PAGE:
Danza Contemporánea De Cuba

Danza Contemporánea De Cuba is a company that mixes classical ballet, Afro-Caribbean dance and theatrical skill.

Founded in 1959, but currently under the exacting directorship of Miguel Iglesias, the company recruits talented young dancers from Cuba’s National Art School and teaches them to perform routines choreographed according to over-arching ideas and stories.

According to Iglesias: ‘choreography must have a central idea, an intention. We must provide a dancer with the intellectual means to turn all this sophisticated technique into the language of dance.’

DCDC has been touring the UK since February, showcasing two – from a mixed bag of four – dances at each performance, beginning in Newcastle and ending, last Friday and Saturday, at Sadler’s Wells in Islington.

I was lucky enough to catch the second-half of the Friday show, it would have been both halves but British Rail didn’t want to spoil me by sending their trains on time. Fortunately the second half’s offering, Mamba 3XXI, was rich enough to stand alone.

As the troupe of dancers, dressed in singlets and shorts, ran on stage the first thing that struck me was their extreme youth and glistening vitality. With funky drum-orientated music as backing, they stomped and leapt in equal measure, throwing graceful balletic lifts in amidst swift, slick, street dancing.

‘Is it necessary to think with your body? Not for survival, perhaps, but for living. There are so many things that only the body can think’ said rehearsal director, Margarita Vilela, reinforcing Iglesias’ philosophy that dance should be more than the sum of its movements.

Some thoughts I got from the beautiful young bodies, as they rushed on and off stage, changing costume but always staying in a basic athletic get-up, were of discipline, strength, romance and vulnerability.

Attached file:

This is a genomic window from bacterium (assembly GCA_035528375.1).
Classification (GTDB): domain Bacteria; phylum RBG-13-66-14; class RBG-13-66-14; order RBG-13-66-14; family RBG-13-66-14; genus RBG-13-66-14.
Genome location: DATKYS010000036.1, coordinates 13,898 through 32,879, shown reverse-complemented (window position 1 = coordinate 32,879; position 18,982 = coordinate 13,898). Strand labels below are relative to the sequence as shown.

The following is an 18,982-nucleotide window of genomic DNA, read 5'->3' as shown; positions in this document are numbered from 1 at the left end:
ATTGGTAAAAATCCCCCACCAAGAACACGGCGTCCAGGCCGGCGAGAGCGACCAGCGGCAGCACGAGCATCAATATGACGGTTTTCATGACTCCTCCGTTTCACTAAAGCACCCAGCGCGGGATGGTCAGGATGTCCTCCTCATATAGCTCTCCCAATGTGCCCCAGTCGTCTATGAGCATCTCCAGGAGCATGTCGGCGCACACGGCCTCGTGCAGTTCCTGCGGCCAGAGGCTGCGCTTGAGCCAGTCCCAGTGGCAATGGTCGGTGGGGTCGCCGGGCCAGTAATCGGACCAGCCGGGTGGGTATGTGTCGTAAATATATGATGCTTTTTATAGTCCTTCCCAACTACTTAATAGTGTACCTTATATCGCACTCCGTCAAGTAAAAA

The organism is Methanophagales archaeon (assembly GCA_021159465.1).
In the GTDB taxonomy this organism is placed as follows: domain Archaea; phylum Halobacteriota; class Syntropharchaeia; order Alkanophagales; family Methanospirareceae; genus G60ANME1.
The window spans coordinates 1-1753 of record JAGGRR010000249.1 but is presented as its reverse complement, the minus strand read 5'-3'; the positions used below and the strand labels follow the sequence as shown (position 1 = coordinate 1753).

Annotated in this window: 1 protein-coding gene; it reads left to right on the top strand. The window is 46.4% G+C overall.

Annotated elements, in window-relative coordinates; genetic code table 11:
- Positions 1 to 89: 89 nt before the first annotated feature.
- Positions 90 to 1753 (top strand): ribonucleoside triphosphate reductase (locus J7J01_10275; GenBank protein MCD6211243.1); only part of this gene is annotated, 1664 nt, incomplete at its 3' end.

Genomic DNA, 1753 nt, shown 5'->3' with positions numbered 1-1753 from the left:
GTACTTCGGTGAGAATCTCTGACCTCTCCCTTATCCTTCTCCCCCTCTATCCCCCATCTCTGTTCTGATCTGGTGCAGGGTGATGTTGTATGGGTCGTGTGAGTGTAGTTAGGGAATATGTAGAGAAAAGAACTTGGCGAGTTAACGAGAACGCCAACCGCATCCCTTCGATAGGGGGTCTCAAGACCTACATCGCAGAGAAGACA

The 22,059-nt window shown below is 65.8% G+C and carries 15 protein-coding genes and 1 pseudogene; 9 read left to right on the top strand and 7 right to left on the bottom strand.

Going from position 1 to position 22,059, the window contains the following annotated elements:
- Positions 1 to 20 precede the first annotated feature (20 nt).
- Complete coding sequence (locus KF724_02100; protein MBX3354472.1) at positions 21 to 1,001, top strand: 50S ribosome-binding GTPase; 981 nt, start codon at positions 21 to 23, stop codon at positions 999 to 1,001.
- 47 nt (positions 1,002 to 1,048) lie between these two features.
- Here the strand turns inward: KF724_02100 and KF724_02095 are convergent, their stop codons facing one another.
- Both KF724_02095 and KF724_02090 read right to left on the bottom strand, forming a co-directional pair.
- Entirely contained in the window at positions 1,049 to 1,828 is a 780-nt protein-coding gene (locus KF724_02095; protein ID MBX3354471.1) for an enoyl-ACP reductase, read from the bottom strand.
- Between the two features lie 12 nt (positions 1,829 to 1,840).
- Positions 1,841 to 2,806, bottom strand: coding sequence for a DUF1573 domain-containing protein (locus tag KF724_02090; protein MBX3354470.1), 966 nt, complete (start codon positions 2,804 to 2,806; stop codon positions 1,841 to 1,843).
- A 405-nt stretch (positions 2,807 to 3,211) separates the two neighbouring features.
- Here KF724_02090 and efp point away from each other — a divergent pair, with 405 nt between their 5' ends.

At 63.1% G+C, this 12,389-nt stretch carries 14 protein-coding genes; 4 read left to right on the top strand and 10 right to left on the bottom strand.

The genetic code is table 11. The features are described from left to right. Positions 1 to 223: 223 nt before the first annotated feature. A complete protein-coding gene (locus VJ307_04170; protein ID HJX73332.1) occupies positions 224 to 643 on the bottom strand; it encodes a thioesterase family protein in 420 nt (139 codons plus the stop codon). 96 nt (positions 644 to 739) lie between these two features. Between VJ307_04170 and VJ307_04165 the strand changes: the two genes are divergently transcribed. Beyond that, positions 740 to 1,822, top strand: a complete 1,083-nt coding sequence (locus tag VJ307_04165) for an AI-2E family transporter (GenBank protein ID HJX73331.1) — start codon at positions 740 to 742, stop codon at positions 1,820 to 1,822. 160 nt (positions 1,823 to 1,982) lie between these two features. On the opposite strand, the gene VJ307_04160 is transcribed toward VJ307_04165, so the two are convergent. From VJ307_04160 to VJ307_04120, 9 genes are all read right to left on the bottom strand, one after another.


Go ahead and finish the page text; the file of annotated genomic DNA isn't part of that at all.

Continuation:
The stamina displayed was impressive: a group section reminded me of the bleep test – a dreaded assessment from secondary-school PE lessons that involved running from one side of the gym to the other, repeatedly, until collapse. The dancers not only evaded the final stage but ran with rhythm, and even whilst carrying a partner.

Yet there were mellower one-on-one sections that involved another youthful rite of passage: first love. Displaying a gentleness that was not exclusively heterosexual, boys and girls, girls and girls, boys and boys slung their arms around each other and tenderly, closely, danced their funky steps.

The most poignant bit came when one dancer would run on stage to be joined, seconds later, by another dancer, who would look briefly for a partner and find the first one waiting. Such self-exposure in the brief search, such luck in the swift discovery.

What was most impressive was that the emotional landscapes were not the creation of my fanciful imagination, they were transmitted using the language of Iglesias and all that sails with him.

Danza Contemporánea De Cuba took place at:

Sadler’s Wells
Rosebery Avenue

Box office: 0844 412 4300

To find our more about Danza Contemporánea De Cuba visit the Havana Cultura website

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